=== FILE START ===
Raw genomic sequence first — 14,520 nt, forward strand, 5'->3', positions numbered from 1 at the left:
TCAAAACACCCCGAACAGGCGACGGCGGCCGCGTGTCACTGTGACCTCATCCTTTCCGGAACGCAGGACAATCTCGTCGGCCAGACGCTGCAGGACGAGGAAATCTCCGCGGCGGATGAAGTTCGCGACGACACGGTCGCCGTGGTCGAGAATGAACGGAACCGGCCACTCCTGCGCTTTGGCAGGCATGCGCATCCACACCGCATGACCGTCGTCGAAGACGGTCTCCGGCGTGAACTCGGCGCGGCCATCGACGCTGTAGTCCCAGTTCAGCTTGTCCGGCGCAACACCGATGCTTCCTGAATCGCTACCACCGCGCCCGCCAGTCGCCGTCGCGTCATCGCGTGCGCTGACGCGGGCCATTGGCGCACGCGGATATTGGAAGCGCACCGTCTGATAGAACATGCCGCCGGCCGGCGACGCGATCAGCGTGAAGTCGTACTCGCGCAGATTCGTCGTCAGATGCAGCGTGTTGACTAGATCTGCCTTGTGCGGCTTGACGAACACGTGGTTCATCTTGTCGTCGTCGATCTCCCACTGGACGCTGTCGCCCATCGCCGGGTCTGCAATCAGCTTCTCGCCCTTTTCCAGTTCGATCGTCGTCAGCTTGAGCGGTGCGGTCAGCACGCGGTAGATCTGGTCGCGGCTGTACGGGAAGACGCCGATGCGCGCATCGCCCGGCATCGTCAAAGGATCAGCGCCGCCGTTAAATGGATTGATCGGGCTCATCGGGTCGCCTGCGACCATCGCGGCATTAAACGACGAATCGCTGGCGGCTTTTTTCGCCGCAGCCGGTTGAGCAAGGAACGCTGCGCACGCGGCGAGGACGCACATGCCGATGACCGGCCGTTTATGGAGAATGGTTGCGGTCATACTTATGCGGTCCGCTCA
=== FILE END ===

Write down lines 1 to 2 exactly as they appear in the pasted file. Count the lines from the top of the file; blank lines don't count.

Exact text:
Raw genomic sequence first — 14,520 nt, forward strand, 5'->3', positions numbered from 1 at the left:
TCAAAACACCCCGAACAGGCGACGGCGGCCGCGTGTCACTGTGACCTCATCCTTTCCGGAACGCAGGACAATCTCGTCGGCCAGACGCTGCAGGACGAGGAAATCTCCGCGGCGGATGAAGTTCGCGACGACACGGTCGCCGTGGTCGAGAATGAACGGAACCGGCCACTCCTGCGCTTTGGCAGGCATGCGCATCCACACCGCATGACCGTCGTCGAAGACGGTCTCCGGCGTGAACTCGGCGCGGCCATCGACGCTGTAGTCCCAGTTCAGCTTGTCCGGCGCAACACCGATGCTTCCTGAATCGCTACCACCGCGCCCGCCAGTCGCCGTCGCGTCATCGCGTGCGCTGACGCGGGCCATTGGCGCACGCGGATATTGGAAGCGCACCGTCTGATAGAACATGCCGCCGGCCGGCGACGCGATCAGCGTGAAGTCGTACTCGCGCAGATTCGTCGTCAGATGCAGCGTGTTGACTAGATCTGCCTTGTGCGGCTTGACGAACACGTGGTTCATCTTGTCGTCGTCGATCTCCCACTGGACGCTGTCGCCCATCGCCGGGTCTGCAATCAGCTTCTCGCCCTTTTCCAGTTCGATCGTCGTCAGCTTGAGCGGTGCGGTCAGCACGCGGTAGATCTGGTCGCGGCTGTACGGGAAGACGCCGATGCGCGCATCGCCCGGCATCGTCAAAGGATCAGCGCCGCCGTTAAATGGATTGATCGGGCTCATCGGGTCGCCTGCGACCATCGCGGCATTAAACGACGAATCGCTGGCGGCTTTTTTCGCCGCAGCCGGTTGAGCAAGGAACGCTGCGCACGCGGCGAGGACGCACATGCCGATGACCGGCCGTTTATGGAGAATGGTTGCGGTCATACTTATGCGGTCCGCTCA